TABLE OF CONTENTS
BOB DYLAN LINKS
Official Bob Dylan Site
Links to other Dylan
(Bill Pagel's "Boblinks")
Jim Roemer's "Book of Bob"
complete collection of Dylan's lyrics)
Seth Kulick's 'Roots'
(roots of Bob's own compositions)
MY OTHER SITES:
HISTORY IN SONG
Order available recordings by Bob Dylan or other artists right from this site:
147 Bleecker Street at LaGuardia Place
Patti Smith & Bob Dylan, The Bitter End, 1975
Any copyrighted material on these pages is used in "fair use", for the purpose of study, review or critical analysis only, and will be removed at the request of copyright owner(s).
Audio files are DELIBERATELY encoded "low-fi" to enable faster streaming and are intended as "illustrations" and "appetizers" only.
Official and "hi-fi" recordings can (and should) be purchased at your local record dealer or through a number of web-based companies, like CDNow.
Regular hangout for Dylan in the 1970s where he attended sets of Logan English, John Prine, Ramblin' Jack Elliott, Bob Neuwirth, and Patti Smith.
The Bitter End was slicker than Folk City and the Gaslight and it hired more established acts. As Emmylou Harris recalls, "You had to be a big name just to get third billing there."
Robbie Woliver, Hoot! -- A 25-Year History of the Greenwich Village Music Scene, New York, 1986, p. 138.
It was where Peter, Paul and Mary got started, and it was a whole new concept in clubs. It had bare brick walls, a stage large enough for several people to stand on, more than one microphone.... It was definitely showbusiness. You had to have an act to play there.... I didn't have an act, but it was Hoot night.... Theo Bikel was running the Hoot, and the place was jammed -- a little too jammed for me....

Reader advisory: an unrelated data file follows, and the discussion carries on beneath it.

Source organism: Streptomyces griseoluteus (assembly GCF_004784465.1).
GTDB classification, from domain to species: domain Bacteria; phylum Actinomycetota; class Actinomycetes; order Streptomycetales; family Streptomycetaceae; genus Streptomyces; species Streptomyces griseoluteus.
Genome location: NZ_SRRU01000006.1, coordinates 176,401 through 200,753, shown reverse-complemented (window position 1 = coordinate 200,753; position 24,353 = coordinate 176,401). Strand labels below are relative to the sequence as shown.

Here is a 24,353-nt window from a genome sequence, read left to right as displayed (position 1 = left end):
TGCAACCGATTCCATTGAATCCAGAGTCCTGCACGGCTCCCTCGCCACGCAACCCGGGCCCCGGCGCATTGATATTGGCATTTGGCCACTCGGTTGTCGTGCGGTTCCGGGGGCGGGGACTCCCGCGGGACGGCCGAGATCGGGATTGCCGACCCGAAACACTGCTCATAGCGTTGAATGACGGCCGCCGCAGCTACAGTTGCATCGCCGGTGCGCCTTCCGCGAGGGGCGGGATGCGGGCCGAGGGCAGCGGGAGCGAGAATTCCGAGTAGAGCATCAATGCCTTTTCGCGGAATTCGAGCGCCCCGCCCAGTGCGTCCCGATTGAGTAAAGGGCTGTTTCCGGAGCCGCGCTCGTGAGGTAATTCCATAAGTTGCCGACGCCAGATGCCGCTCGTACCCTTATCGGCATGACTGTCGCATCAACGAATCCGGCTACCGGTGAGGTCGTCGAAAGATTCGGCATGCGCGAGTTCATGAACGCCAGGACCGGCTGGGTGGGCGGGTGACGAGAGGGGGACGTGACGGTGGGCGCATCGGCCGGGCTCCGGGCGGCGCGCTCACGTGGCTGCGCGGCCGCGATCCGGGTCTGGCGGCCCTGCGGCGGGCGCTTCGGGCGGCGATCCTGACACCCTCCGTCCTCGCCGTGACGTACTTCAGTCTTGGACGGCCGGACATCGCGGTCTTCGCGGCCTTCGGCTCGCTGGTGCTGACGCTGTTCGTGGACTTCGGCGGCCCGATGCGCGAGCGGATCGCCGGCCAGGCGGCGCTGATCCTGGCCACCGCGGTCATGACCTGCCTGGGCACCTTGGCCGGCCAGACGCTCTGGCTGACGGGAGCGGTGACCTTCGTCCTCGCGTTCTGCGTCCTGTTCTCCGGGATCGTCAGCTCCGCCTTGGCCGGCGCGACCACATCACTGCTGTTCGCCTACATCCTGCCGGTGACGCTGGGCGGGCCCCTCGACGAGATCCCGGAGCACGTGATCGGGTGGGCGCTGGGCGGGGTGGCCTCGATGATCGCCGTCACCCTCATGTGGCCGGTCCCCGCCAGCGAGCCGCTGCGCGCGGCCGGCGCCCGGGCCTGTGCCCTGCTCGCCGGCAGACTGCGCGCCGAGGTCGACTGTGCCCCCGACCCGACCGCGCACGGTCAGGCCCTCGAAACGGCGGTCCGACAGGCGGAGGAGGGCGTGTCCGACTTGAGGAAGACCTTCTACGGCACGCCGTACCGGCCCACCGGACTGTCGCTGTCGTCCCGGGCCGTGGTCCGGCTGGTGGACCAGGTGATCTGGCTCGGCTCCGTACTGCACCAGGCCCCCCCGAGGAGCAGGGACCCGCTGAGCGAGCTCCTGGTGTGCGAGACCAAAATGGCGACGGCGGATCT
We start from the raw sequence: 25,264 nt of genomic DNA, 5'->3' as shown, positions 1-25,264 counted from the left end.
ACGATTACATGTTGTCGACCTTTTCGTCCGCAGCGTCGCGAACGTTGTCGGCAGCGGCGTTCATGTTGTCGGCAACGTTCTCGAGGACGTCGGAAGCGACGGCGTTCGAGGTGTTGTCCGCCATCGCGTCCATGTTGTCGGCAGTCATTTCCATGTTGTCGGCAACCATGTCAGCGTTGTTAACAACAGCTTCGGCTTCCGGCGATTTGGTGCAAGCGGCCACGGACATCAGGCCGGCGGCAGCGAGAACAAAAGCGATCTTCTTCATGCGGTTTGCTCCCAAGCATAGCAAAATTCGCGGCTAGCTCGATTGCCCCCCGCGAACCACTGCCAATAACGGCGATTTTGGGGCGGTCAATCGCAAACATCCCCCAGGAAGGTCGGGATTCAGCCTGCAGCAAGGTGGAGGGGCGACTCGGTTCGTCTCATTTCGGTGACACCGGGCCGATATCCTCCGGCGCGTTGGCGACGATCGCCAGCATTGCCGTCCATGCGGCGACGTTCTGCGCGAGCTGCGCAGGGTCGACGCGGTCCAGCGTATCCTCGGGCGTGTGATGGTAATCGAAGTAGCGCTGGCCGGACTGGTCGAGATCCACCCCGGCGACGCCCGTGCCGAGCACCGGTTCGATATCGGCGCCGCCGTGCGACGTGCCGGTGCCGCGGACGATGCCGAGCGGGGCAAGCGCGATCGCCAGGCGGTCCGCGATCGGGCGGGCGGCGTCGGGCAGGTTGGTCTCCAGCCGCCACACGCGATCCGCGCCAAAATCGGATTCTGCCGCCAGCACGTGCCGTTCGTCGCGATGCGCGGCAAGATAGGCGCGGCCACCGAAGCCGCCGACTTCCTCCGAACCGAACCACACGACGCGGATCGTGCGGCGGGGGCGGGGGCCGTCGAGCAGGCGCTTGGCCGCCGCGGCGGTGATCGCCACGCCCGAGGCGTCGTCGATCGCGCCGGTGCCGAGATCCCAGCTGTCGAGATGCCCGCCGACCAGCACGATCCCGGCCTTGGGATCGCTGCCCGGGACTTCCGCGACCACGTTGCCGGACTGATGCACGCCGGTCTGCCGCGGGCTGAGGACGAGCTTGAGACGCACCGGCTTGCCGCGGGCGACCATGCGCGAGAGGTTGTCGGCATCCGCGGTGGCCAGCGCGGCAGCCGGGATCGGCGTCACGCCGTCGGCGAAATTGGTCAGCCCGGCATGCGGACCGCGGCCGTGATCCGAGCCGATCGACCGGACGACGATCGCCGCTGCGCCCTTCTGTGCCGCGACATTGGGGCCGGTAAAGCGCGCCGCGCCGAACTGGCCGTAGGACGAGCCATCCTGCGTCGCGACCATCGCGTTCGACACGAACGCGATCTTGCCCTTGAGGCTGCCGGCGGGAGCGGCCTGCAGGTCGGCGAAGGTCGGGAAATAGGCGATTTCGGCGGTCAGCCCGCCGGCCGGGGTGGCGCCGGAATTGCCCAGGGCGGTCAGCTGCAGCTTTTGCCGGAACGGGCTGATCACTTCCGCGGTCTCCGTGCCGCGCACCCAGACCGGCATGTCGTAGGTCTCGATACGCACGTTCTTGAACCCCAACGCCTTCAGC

There was a good old, down-and-outers bar next door..., so I went in. I sat down at the bar, and who should be sitting there but Bob Dylan. We remembered each other and started talking.... It turned out that Hank Williams was someone we both loved.... I mentioned that I'd already been next door, but that it was crowded. He said, "Let's go. They'll let us sing a couple of songs."
So we went in and waited until Theo Bikel came back where the performers were warming up, and Bob told him that we wanted to play. "I'm sorry, boys, but we're already behind and we can't put anymore on tonight."... Dylan just sat down, took the guitar, and started to play right there in the middle of this back hall area with people walking around us. Pretty soon we had a good crowd back there....
Eric von Schmidt and Jim Rooney, Baby, Let Me Follow You Down, Garden City, 1979, pp. 129-130.
SEARCH AMAZON.COM FOR "BOOKS, MUSIC & MORE" ON OR BY BOB DYLAN